- Associated Press - Wednesday, December 23, 2015

MISSOULA, Mont. (AP) - A Montana man who is a suspect in a death in the eastern part of the state earlier this month is also a suspect in a stabbing and a homicide in Missoula earlier this week, the Missoula County attorney said Wednesday.

Kirsten Pabst identified Scott Austin Price, 37, a transient from Billings and Sarah Rae McKnight, 32, of Trout Creek as the “persons of interest” in a stabbing in a grocery store parking lot and a homicide at a nearby Missoula motel.

Both were arrested in Idaho on Tuesday.

An officer at the Kootenai County jail in Coeur d’Alene said he did not know if Price and McKnight had attorneys.

Police in Miles City have said Price is a suspect in the Dec. 14 death of Ed Martin, 78. Martin’s body was found in his camper. A warrant was issued last Friday charging Price with aggravated kidnapping and aggravated assault for an attack on Helen Martin on the same day. No charges have been filed in Ed Martin’s death.

Helen Martin identified Price as her attacker, according to court records supporting the arrest warrant.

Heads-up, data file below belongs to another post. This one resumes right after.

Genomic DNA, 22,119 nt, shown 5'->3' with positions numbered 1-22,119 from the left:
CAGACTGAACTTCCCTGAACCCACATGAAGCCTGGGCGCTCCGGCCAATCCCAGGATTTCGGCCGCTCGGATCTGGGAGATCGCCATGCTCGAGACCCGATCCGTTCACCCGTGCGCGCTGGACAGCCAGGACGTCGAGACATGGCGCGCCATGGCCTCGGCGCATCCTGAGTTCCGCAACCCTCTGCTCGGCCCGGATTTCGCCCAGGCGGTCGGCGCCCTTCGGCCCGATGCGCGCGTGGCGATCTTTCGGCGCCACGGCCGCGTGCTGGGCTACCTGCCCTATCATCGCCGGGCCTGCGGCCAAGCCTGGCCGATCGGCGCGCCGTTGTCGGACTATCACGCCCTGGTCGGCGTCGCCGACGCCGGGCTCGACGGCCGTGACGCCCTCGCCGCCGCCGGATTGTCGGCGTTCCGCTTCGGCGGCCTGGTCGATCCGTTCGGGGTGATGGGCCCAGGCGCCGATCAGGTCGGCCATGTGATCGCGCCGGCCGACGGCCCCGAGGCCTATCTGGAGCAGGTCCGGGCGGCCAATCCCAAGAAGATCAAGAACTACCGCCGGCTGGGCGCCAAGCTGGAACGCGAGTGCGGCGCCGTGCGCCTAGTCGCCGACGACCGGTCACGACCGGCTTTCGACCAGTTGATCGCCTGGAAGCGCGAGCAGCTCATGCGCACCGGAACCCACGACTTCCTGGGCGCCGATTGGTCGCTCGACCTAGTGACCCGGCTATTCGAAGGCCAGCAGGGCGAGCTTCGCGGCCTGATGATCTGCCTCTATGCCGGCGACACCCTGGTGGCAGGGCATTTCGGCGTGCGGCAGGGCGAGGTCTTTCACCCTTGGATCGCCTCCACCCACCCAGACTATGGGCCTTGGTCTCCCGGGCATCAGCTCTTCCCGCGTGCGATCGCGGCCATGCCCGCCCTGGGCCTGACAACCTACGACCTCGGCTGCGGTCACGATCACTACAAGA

Pabst said she may have an announcement regarding charges in the Missoula cases as early as Thursday morning.

A 68-year-old woman was stabbed in a grocery store parking lot just before noon on Monday. While police were investigating that attack, officers received a call that a woman had been killed at a nearby motel. The coroner’s office identified the slain woman as Lonette Keehner of Missoula.

The attackers left the grocery store in a dark blue car. Police found the car parked near the motel where Keehner was killed. Keehner’s car was missing. It was not recovered when Price and McKnight were arrested in Coeur d’Alene, Idaho.

Officials have not released Keehner’s cause of death, but officers have said a knife was involved.

KECI-TV reports investigating officers used metal detectors to find a knife in the snow in front of a Missoula residence on Wednesday. It was being taken to the state crime lab for testing.

Price has previous convictions for manufacturing drugs, forgery and theft, state records said.


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